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Frequently overlooked by Type-A yogis and often neglected, Savasana, the most elusive of asanas, has the potential to give the most rewards to the earnest practitioner. For Restorative Yoga teacher Sally Belmont, Savasana became a salve after her third child was born in 1995 with a sleep disorder.

“My daughter Tara was born with what I eventually found to be called ‘night terrors’, says Sally. “Continuous sleep deprivation wrecked havoc with my body and mind and I was also very stressed trying to figure out why my daughter couldn’t sleep.”

Dr Richard Ferber, a Boston-based doctor who specialised in children’s sleep problems, helped Sally understand what night terrors were. At this time, Sally discovered Judith Hanson Lasater’s Relax and Renew. She integrated Judith’s restorative yoga poses with the aid of props into her practice, based on Sivananda and Kripalu traditions, which helped her manage the disorder and its effects on rejuvenation.

“My ability to gain twenty minutes of deep rest during Savasana gave me the strength I needed to continue looking after Tara and her two, very energetic older brothers on night after night of broken sleep”, says Sally.

The final piece of the puzzle was the ground-breaking work of Dr Herbert Benson of the Harvard Medical School, ‘The Relaxation Response,’ a 30-year study into the physiological effects of deep rest.

Between her established yoga practice, the restorative yoga as taught by Judith Hanson Lasater, the support of Dr Richard Ferber and the work of Dr Herbert Benson, Sally had the strategies to cope with her daughter’s disorder, which resolved when she was six years old.

Rest versus rejuvenation
Many people misunderstand what it means to rest and relax. They flop in front of the television or lie down with a book or magazine in the hope that this will rejuvenate them physically, mentally and emotionally. Yet deep relaxation is not that easy.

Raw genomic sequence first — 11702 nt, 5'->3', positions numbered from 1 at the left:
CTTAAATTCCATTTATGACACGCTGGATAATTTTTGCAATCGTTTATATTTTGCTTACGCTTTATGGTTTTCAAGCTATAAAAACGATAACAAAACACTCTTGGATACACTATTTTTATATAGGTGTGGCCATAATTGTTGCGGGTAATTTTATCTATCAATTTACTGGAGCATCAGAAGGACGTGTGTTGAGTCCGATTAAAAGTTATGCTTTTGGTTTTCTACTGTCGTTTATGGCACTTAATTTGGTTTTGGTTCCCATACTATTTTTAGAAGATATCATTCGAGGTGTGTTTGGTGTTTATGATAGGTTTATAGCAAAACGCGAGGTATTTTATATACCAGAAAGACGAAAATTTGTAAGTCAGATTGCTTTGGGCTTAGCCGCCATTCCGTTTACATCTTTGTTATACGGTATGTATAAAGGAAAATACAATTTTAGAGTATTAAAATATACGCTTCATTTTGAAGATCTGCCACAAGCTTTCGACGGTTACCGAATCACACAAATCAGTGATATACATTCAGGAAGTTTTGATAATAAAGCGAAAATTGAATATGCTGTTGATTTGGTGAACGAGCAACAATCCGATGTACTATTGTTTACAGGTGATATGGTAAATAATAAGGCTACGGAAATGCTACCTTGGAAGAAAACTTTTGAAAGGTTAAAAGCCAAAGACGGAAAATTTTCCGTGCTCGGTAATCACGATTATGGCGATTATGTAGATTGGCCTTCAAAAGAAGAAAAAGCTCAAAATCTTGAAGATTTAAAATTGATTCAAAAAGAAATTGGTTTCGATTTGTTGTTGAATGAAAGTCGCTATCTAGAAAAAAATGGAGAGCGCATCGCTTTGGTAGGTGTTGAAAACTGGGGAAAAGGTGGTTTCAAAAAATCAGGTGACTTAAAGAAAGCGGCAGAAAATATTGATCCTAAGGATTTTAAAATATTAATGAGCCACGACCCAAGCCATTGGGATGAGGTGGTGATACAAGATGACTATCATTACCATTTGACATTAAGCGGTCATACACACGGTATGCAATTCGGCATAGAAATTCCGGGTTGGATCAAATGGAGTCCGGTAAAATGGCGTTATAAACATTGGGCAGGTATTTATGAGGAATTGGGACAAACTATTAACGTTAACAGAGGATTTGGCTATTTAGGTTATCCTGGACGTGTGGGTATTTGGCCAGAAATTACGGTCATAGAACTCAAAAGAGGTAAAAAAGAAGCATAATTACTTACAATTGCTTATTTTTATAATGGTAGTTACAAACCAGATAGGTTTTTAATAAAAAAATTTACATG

Even lying down for Savasana with the intention to relax does not mean relaxation will come, especially for those whose days have been one rush after another. The mind soon interferes with Savasana, bringing tension through stressed thoughts, preventing relaxation. To be free of tension means to be free of all these identities and attachments.

Pervasive stress
According to Judith’s book Relax and Renew, “for our ancestors, a stressful situation usually resolved itself quickly … modern people are often unable to resolve our stress so directly, and we live chronically stressed as a result. Still responding to the fight-or-flight response, the adrenals continue to pump stress hormones. The body does not benefit from nutrition because the digestion and elimination systems are slowed down. Even sleep is disturbed by this agitated state.”

Making time to relax
Judith notes that it takes at least 15 minutes to relax deeply. While many respond exasperatedly that they have no time to do Savasana everyday, we each have the same amount of time each day. If you prioritise better health, you will find time to perform Savasana every day.

Judith advises:

“If you stay in Savasana long enough, you will eventually experience three different stages of the pose. The first is what I call physiological relaxation; it takes most people about 15 minutes. At first, you might feel like the mind is still revved up and attached to thoughts, feelings, and muscular movement. But gradually, the brain waves and the breath slow down, and the blood pressure drops.

As the mind and body unwind, the real Savasana can begin. During this second stage, awareness of the outside world begins to dim. You might hear sounds, but they won’t disturb you. Instead, everything will start to drift farther and farther away.

In my opinion, the second stage is the most healing for the body and comforting to the mind. A high school student once described Savasana to me as, ‘Your body sleeps and your mind watches.”’ I like this description, because the mind never completely quiets down, but as you loosen your identification with the physical body, you can disconnect from the constant whirl of thoughts. Then you can simply witness them, just as you would notice the rising and falling of your chest with the breath. As this happens, you’ll feel more at ease and willing to be where you are.

The final state of Savasana occurs when the mind completely lets go. It is thought that the brain waves slow down to their lowest frequency. You will feel disconnected from the outside world until the timer rings or your teacher’s voice brings you back to the present.”

Real rejuvenation
Savasana is described by B.K.S. Iyengar as “shedding” – “like a snake shedding its skin to emerge glossy and resplendent in its renewed colors.” As a salve to broken sleep and an antidote to stressful times, Savasana continues to reveal its riches to everyone who take the time to discover it.

Further reading
Solve Your Child’s Sleep Problems: A Practical and Comprehensive Guide for Parents
By Dr Richard Ferber.

Relax and Renew: Restful Yoga for Stressful Times
By Judith Hanson Lasater, PH.D., PT

The Relaxation Response
By Herbert Benson, M.D.

By Brook McCarthy, Yoga Reach.

Article Written: June 2012